Our world is very noisy and very busy. In fact the world is so loud, it’s hard for leaders to find the space for reflection and thinking. The way we fill up our world with noise and activity, you’d think we’re actually afraid of silence.
Consider this: most of us wake to an alarm and turn on the television to get the news of the day while we dress and eat. We then get into a car and listen to the radio for “traffic, weather, and updates on the 8’s,” followed by entry into a noisy work space filled with telephones, meetings, and perhaps even more media. If you work in an office, there’s email, video, and smartphones. At the end of the day, we’re back in the noisy car to a home where, in most American homes at least, the television is on until bedtime. There’s very little time or space in the entire day that’s quiet enough for a person to be alone with their own thoughts. Time spent in silence or at least low noise levels, therefore, has to be consciously scheduled and quiet space has to be carefully planned.
We need “quiet time” away from the noise just like we need sleep and food. In the September 25, 2013 edition of Psychology Today, healthy lifestyle author Meg Selig describes the physiological response to excessive noise as triggering a stress response:
Why is excessive noise to hazardous to your physical health? The reason is that noise causes a stress response. You hear a loud sound, and a stress cascade begins—adrenalin is released, blood vessels constrict, muscles tense, and blood pressure rises. We are not fully in control of this stress response: “Even though noise may have no relationship to danger, the body will respond automatically to noise as a warning signal.”
In light of this kind of physiological, and even psychological, response what is the imperative for leaders? Put simply, control the noise in your life and make time to think. Excess noise leads to higher stress levels, which in turn leads to a distracted leader who won’t make good decisions, and is much more likely to lose composure. Maintaining composure, or recovering it quickly when human weakness leads to an occasional mistake, it’s a crucial leadership skill.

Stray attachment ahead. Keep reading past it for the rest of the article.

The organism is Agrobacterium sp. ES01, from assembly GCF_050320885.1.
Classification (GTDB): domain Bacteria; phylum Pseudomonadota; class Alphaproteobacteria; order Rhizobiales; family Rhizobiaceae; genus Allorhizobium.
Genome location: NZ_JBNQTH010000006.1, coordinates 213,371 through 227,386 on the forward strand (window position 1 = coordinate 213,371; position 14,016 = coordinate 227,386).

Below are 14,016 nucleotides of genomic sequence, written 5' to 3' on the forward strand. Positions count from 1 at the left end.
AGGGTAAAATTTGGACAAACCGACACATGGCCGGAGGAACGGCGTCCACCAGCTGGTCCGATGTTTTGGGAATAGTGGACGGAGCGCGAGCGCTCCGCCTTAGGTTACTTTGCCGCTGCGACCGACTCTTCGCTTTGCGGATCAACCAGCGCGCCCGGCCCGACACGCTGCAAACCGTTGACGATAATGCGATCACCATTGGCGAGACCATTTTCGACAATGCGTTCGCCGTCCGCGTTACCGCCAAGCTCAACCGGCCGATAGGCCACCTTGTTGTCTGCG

Time spent away from the noisy world allows leaders the opportunity to do the one thing they’re actually paid to do: think. That quiet thinking time is not merely “me” time, but time spent in active self-evaluation and organizational evaluation. We don’t always live up to our own standards, and if we don’t spend time in critically evaluating ourselves against our own standards (and our boss’ standards), we may never know whether we’re making the grade. It’s easy to allow events to consume our time and mental energy; it takes leaders to devote that energy to planning and evaluating the organization and oneself.
The idea that leaders need quiet time for reflection is not just my idea. As a student at the Eisenhower School at NDU it was my privilege to hear many highly successful people speak. The two dozen or so senior government officials & military officers, as well as executives from industry all had a similar habits: most were early risers and most used that early morning time for (among other things) reflection. In the quiet of the early morning, they set goals, evaluated themselves and their organization against those goals, read, and planned their day.
No matter how or when you do it, finding time away from the noise is crucial for leaders’ health, and their effectiveness.